A quick glance shows at least 51 big leaguers buried in and around the Kansas City metro area including several prominent Negro League Stars (Buck O’Neil, Satchel Paige, Frank Duncan, Hilton Smith) and several past members of the Kansas City Athletics and Royals, including Billy Bryan, Lew Krausse, Don O’Riley, Darrell Porter, Dan Quisenberry, and Paul Splittorff.
The state of Kansas is the resting spot for 111 ballplayers, but only one Hall of Famer, Fred Clarke, who is interred in my grandparents’ hometown of Winfield. The Kansas City, Kansas side has a handful of notables including Hank Bauer. Leavenworth has a surprising number of big-league graves, fifteen total, including Ed Charles, a onetime fan favorite of the Athletics. Most are buried in the military cemetery at Ft. Leavenworth.
Iowa is the final home to 88 ballplayers, including Hal Trosky Sr. and Hal Trosky Jr., both in the town of Norway. Trosky Sr. is an interesting story, a left-handed first baseman who could flat out hit. He played between 1933 and 1946, missing most of three seasons to injury and severe migraine headaches. Playing for Cleveland in 1936, he slashed .343/.382/.644 with 42 home runs and a league-leading 162 RBI and 405 total bases which only netted him a 10th place finish in the MVP voting! Think about that for a moment. He hit .343, 42 home runs and 162 RBI and still ONLY finished 10th in the MVP race?? He eclipsed 100 RBI in six seasons and hit .302 for his career.
Trosky was a superb power hitter and run producer who was often overshadowed by contemporaries such as Lou Gehrig, Jimmie Foxx, and Hank Greenberg. Trosky Sr. had been signed by Cleveland’s legendary scout Cy “Slappy” Slapnicka, another Iowan of Bohemian heritage. Other Slapnicka signees included Bob Feller, Lou Boudreau, Mel Harder, Roger Maris, and Herb Score. Feller, born and raised in Iowa, is interred in Cleveland, his big-league home. Ohio is the final resting spot for 637 players including several with Kansas City ties, such as Al Aber, Newt Allen, Frank Blattner, Dizzy Dismukes, Ned Garver, and Joe Nuxhall.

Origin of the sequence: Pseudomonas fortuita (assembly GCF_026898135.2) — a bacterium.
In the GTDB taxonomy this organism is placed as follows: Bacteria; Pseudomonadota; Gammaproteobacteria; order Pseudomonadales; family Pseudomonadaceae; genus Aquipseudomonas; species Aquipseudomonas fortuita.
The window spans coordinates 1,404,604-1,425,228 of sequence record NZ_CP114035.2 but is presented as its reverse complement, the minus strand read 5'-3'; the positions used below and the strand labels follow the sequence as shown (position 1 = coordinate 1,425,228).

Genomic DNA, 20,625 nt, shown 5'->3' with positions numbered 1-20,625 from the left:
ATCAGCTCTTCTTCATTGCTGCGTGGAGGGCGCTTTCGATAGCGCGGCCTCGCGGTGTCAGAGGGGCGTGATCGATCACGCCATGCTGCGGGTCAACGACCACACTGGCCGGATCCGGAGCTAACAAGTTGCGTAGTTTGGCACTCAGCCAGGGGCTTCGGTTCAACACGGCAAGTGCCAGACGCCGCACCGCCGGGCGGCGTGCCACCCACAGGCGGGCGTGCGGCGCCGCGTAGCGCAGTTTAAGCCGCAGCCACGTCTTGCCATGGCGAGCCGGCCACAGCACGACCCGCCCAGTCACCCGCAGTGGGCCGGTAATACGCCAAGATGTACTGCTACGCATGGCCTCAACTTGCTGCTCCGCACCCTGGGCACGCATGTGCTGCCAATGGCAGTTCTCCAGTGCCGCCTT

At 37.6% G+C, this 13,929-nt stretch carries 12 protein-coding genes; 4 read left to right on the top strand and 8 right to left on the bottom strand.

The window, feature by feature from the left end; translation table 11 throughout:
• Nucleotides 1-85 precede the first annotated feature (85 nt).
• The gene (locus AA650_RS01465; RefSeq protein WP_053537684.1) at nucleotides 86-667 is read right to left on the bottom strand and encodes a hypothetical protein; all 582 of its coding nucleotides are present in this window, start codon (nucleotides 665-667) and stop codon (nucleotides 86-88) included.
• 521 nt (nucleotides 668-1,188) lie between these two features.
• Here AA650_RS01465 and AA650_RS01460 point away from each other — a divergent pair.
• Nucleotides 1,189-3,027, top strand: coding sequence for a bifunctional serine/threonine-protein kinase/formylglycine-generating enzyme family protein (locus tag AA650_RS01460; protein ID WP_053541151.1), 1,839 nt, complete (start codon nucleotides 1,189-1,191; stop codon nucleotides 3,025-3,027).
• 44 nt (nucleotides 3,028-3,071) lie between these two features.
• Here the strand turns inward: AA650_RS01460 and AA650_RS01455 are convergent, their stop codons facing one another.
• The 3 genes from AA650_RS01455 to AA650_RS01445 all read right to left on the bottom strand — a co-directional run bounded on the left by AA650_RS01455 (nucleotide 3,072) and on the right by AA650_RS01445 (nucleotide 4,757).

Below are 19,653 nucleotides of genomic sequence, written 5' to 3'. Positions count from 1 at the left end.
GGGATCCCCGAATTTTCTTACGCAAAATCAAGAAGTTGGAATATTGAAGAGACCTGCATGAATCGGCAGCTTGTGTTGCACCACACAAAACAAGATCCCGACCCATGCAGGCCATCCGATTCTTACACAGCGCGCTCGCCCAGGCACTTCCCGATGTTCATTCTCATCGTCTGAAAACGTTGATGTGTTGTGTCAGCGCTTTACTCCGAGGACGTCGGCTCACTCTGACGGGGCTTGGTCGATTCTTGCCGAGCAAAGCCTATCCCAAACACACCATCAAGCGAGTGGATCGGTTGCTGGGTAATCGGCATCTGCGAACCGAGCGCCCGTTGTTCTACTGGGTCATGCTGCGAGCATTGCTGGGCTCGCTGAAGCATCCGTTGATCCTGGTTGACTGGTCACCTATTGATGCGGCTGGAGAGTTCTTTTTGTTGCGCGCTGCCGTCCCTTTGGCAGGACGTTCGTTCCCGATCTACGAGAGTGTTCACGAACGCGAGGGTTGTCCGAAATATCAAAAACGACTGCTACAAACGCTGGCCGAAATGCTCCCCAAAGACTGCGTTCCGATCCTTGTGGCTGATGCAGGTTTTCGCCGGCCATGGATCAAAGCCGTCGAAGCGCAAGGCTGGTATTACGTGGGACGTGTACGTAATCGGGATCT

There are 54 former players resting in Colorado, most of them in the Denver metro area. No Hall of Famers in Colorado, but Pueblo does boast an impressive eight graves, a solid 15% of all of Colorado’s departed.
An even 50 players rest in Nebraska’s fine soil, including Hall of Famer Grover Cleveland Alexander (St. Paul), onetime Kansas City Athletic star Bob Cerv (Weston), and former Royal utility man, Rich Severson (Omaha).
Of baseball immortals, Branch Rickey is buried in Rushtown, Ohio. Cy Young rests in Peoli, Ohio. Babe Ruth is in Hawthorne, New York. Henry Aaron? Atlanta, of course. Jackie Robinson is buried in Brooklyn. Lou Gehrig is in the aptly named Valhalla, New York. Dick Howser, beloved manager of the Royals now rests in his beloved Tallahassee. Whitey Wilshere never made it to the Hall of Fame while playing for the Philadelphia Athletics, but he is buried in Cooperstown. Like salmon, people tend to swim back upstream as we age and die. So, if we’re in a year where they might not be any baseball, consider visiting your local cemetery to pay tribute to yesterday’s stars.